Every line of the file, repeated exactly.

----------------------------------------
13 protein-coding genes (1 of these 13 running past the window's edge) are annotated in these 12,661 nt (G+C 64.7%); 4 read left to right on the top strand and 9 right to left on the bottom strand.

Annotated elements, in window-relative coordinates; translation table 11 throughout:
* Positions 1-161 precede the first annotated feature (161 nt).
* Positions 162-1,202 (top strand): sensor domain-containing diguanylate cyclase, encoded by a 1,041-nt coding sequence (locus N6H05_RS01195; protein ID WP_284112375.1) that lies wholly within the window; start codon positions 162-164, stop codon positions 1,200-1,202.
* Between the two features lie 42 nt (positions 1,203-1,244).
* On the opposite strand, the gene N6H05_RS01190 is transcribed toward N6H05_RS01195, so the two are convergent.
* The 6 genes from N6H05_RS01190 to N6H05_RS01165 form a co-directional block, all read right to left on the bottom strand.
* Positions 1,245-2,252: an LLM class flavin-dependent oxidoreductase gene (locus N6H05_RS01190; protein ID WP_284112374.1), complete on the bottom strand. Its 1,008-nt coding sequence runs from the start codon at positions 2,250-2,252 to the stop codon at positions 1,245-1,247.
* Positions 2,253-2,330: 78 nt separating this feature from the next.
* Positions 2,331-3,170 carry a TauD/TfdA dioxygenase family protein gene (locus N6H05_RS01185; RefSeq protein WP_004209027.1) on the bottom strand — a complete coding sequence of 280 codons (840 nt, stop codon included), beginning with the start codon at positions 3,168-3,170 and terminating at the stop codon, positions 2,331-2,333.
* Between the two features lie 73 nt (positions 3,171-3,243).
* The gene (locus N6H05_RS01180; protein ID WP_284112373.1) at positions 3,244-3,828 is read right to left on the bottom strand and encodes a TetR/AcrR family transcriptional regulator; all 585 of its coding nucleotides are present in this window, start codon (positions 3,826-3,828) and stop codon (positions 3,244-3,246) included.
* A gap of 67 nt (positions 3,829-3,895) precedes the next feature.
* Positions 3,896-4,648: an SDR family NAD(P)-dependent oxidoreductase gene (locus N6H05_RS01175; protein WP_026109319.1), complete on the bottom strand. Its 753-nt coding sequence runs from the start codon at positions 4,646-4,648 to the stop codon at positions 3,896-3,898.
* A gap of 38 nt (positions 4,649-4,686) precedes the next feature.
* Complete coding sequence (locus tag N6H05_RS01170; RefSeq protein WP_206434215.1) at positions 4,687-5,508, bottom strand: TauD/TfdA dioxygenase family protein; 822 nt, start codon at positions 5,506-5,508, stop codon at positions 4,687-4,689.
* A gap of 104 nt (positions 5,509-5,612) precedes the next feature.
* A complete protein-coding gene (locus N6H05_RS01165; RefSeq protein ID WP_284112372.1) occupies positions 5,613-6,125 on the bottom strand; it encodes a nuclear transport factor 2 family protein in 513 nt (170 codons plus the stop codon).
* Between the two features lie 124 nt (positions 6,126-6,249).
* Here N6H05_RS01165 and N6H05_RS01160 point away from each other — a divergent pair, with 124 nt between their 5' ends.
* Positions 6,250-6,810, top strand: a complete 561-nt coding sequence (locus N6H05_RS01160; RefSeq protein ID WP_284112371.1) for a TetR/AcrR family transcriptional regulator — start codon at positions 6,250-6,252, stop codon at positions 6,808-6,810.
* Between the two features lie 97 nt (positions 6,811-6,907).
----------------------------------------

13 protein-coding genes (1 of these 13 running past the window's edge) are annotated in these 12,661 nt (G+C 64.7%); 4 read left to right on the top strand and 9 right to left on the bottom strand.

Annotated elements, in window-relative coordinates; translation table 11 throughout:
* Positions 1-161 precede the first annotated feature (161 nt).
* Positions 162-1,202 (top strand): sensor domain-containing diguanylate cyclase, encoded by a 1,041-nt coding sequence (locus N6H05_RS01195; protein ID WP_284112375.1) that lies wholly within the window; start codon positions 162-164, stop codon positions 1,200-1,202.
* Between the two features lie 42 nt (positions 1,203-1,244).
* On the opposite strand, the gene N6H05_RS01190 is transcribed toward N6H05_RS01195, so the two are convergent.
* The 6 genes from N6H05_RS01190 to N6H05_RS01165 form a co-directional block, all read right to left on the bottom strand.
* Positions 1,245-2,252: an LLM class flavin-dependent oxidoreductase gene (locus N6H05_RS01190; protein ID WP_284112374.1), complete on the bottom strand. Its 1,008-nt coding sequence runs from the start codon at positions 2,250-2,252 to the stop codon at positions 1,245-1,247.
* Positions 2,253-2,330: 78 nt separating this feature from the next.
* Positions 2,331-3,170 carry a TauD/TfdA dioxygenase family protein gene (locus N6H05_RS01185; RefSeq protein WP_004209027.1) on the bottom strand — a complete coding sequence of 280 codons (840 nt, stop codon included), beginning with the start codon at positions 3,168-3,170 and terminating at the stop codon, positions 2,331-2,333.
* Between the two features lie 73 nt (positions 3,171-3,243).
* The gene (locus N6H05_RS01180; protein ID WP_284112373.1) at positions 3,244-3,828 is read right to left on the bottom strand and encodes a TetR/AcrR family transcriptional regulator; all 585 of its coding nucleotides are present in this window, start codon (positions 3,826-3,828) and stop codon (positions 3,244-3,246) included.
* A gap of 67 nt (positions 3,829-3,895) precedes the next feature.
* Positions 3,896-4,648: an SDR family NAD(P)-dependent oxidoreductase gene (locus N6H05_RS01175; protein WP_026109319.1), complete on the bottom strand. Its 753-nt coding sequence runs from the start codon at positions 4,646-4,648 to the stop codon at positions 3,896-3,898.
* A gap of 38 nt (positions 4,649-4,686) precedes the next feature.
* Complete coding sequence (locus tag N6H05_RS01170; RefSeq protein WP_206434215.1) at positions 4,687-5,508, bottom strand: TauD/TfdA dioxygenase family protein; 822 nt, start codon at positions 5,506-5,508, stop codon at positions 4,687-4,689.
* A gap of 104 nt (positions 5,509-5,612) precedes the next feature.
* A complete protein-coding gene (locus N6H05_RS01165; RefSeq protein ID WP_284112372.1) occupies positions 5,613-6,125 on the bottom strand; it encodes a nuclear transport factor 2 family protein in 513 nt (170 codons plus the stop codon).
* Between the two features lie 124 nt (positions 6,126-6,249).
* Here N6H05_RS01165 and N6H05_RS01160 point away from each other — a divergent pair, with 124 nt between their 5' ends.
* Positions 6,250-6,810, top strand: a complete 561-nt coding sequence (locus N6H05_RS01160; RefSeq protein ID WP_284112371.1) for a TetR/AcrR family transcriptional regulator — start codon at positions 6,250-6,252, stop codon at positions 6,808-6,810.
* Between the two features lie 97 nt (positions 6,811-6,907).